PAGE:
"Oh, what was it?" Frances picked up a fry, dipped it in ketchup and popped it into her mouth.
Sarah sucked some soda, looked around, and lowered her voice. "Well, it might not be true, but I heard, Jim tried to kill himself."
"What? Why would he do something like that?"
"I don't know, but word has it, a couple of years ago, he drove his car into a tree and was committed to a mental hospital."
"Why are you telling me this?" Frances, appetite gone, pushed her fries aside. "I don't believe it."
"I just thought you should know."
"Let's get out of here." Frances slid out of the booth, leaving her food on the table. Sarah did the same.
Frances sat and rocked in a wicker chair. A car door slammed. The security door creaked open. Jim walked into the house.
"Why are you sitting there and not fixing dinner?" he asked.
"Dinner can wait. I heard a rumor. It's probably a lie, but—"
"First, I've got something to tell you. I got a letter from an attorney today. The NBA wants to settle my lawsuit."— He paused. "I need a beer." He talked while walking toward the kitchen, "I have to go to New York."
Frances rose from her chair, rubbing the back of her neck. Don't mention the rumor.
"Did you hear what I said?" Jim asked while taking a Bud out the refrigerator.
"I heard. You're going to New York."
"Yes, and you're coming with me. Everything's paid, except for your plane ticket."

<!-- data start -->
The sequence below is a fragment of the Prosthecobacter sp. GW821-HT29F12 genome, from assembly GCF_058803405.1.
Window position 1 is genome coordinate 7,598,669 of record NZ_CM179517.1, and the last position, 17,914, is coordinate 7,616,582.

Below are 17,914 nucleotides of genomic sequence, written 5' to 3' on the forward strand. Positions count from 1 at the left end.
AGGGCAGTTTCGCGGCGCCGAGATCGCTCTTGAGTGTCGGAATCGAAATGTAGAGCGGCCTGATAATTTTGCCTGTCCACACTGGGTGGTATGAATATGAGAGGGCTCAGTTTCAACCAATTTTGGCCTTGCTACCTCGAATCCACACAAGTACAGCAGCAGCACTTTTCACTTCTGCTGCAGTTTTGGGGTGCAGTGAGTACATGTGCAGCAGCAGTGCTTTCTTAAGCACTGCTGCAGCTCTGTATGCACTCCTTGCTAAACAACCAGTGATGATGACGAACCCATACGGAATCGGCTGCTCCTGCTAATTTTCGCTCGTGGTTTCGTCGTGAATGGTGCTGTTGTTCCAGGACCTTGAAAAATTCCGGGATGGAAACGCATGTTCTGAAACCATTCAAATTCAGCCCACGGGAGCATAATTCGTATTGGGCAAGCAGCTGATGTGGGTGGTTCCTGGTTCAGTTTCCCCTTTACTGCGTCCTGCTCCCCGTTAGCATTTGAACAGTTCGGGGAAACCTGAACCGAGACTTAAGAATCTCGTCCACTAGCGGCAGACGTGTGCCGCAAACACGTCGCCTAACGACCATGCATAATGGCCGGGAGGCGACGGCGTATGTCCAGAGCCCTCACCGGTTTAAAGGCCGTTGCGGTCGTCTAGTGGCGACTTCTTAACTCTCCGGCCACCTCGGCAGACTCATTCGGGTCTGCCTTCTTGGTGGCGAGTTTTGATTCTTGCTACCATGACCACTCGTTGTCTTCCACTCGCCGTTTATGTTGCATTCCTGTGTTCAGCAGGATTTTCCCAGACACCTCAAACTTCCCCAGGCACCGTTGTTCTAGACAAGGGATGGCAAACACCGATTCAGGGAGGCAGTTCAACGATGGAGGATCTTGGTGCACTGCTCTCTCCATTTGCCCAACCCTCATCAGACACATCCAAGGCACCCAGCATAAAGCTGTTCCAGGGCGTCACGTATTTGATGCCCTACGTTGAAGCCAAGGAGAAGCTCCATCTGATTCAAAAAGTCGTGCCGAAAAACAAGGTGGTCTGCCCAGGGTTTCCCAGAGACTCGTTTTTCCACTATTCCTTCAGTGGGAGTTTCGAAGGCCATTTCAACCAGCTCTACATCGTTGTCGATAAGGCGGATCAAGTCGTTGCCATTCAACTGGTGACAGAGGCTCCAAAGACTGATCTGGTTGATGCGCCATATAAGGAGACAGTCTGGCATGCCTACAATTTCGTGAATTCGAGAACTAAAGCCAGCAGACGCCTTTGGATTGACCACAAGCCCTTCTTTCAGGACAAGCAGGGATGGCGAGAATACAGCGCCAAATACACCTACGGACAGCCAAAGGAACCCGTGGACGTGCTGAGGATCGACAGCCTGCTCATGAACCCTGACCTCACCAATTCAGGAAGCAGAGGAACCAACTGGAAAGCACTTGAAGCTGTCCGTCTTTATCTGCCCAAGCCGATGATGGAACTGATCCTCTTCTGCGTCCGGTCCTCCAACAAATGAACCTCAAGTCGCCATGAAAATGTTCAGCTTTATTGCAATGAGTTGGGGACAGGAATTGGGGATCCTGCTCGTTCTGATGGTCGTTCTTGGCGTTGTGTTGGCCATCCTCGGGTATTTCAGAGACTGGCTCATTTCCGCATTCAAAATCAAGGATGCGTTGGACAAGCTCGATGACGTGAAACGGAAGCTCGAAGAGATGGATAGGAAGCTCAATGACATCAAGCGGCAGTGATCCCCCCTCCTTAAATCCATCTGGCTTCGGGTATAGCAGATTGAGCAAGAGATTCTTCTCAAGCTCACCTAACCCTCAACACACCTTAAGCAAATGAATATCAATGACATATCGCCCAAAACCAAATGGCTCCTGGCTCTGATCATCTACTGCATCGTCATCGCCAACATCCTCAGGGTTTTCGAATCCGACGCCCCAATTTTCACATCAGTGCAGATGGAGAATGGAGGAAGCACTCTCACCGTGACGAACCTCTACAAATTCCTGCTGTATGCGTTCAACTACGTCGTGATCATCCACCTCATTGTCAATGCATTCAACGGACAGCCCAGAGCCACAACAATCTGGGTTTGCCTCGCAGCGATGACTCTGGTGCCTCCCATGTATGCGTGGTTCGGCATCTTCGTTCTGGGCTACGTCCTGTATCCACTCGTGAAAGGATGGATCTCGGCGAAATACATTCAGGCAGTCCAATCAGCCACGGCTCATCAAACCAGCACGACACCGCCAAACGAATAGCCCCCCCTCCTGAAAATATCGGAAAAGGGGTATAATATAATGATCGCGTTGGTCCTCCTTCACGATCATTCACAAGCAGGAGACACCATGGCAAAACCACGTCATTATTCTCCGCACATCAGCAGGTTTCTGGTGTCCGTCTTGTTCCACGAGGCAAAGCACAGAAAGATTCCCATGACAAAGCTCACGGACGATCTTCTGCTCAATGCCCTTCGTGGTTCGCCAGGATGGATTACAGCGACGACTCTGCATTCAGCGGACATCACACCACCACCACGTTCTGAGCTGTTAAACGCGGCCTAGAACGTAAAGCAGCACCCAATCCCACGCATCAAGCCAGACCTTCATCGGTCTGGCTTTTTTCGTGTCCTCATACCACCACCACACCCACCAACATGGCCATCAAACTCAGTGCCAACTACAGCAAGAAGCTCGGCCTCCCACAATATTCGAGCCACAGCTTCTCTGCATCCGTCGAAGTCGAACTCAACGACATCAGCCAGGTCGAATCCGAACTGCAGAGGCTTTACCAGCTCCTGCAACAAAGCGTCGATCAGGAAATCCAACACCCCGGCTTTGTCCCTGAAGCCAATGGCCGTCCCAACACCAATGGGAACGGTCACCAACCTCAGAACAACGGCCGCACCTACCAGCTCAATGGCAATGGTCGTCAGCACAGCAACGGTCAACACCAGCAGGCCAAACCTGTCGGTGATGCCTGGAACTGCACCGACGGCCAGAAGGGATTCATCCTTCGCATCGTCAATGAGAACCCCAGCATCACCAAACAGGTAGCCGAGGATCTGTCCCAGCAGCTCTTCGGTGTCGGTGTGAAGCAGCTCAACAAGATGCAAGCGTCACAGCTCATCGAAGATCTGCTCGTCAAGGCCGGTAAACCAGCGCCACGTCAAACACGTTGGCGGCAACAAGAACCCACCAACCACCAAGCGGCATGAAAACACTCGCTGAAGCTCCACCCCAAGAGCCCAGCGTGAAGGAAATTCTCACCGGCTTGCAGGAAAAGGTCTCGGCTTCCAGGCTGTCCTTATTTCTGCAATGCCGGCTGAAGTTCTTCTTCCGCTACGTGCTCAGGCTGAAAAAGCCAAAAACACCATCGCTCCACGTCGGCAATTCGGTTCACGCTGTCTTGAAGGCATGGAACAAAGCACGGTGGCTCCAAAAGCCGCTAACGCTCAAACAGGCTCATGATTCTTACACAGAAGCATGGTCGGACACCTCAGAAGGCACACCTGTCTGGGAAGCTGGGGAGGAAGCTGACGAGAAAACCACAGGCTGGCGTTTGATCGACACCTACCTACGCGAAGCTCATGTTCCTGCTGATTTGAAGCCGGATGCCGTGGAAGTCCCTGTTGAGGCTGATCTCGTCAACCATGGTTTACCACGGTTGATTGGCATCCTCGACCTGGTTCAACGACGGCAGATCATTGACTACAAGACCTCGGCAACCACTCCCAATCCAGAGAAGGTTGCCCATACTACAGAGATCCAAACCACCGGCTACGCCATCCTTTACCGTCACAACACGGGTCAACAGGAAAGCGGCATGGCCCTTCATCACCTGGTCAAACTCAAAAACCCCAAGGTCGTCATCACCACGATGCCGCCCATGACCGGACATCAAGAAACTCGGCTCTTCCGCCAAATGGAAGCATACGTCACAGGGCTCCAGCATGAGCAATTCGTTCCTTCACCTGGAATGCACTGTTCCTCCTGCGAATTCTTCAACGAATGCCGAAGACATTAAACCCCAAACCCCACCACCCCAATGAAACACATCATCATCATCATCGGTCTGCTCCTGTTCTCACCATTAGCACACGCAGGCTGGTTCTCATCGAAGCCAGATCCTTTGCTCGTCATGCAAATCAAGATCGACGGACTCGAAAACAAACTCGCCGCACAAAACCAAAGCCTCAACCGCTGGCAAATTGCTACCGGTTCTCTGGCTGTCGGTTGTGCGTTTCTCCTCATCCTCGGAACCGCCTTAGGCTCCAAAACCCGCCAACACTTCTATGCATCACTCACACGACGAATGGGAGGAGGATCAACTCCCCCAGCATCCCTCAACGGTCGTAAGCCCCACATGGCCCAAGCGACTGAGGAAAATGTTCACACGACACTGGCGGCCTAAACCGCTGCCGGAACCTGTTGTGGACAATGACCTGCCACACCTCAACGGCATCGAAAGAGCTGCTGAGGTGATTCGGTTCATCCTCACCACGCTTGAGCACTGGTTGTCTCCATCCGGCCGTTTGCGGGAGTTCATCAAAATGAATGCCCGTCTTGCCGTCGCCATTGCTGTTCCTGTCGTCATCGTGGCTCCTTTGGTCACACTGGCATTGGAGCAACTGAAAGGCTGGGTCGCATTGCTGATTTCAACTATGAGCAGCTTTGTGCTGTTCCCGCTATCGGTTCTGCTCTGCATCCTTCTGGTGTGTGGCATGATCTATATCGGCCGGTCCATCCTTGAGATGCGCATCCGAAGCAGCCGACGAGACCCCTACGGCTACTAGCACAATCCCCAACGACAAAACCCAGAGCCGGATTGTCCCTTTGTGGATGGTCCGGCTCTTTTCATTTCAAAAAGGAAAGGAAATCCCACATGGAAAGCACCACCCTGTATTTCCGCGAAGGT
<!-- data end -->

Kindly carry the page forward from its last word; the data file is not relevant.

"Fine, I'll pay it."
Jim returned to the living room, "What was it you wanted to tell me?" He set his drink on the dining room table, pulled a cigarette out of his shirt pocket, and lit up.
"It wasn't important." Frances forced a smile. "I bet you're happy. New York is exciting."
"Exciting? I hate Manhattan. Whores and basketball players, I should know." Jim smirked. "Hell, I was propositioned more than once. The sluts even knocked on my hotel door."
"That's terrible. Why say something like that?"
"Because it's true. Hell, I made extra money, doing what I like to do best." He laughed, took a drag, and then blew smoke.
Frances screwed her face in disgust. What kind of mess did I get into?
Frances walked toward the kitchen. She paused on the threshold as Jim threw a handful of pain pills into his mouth and washed them down with a glass of water.
"I want a divorce," Frances said.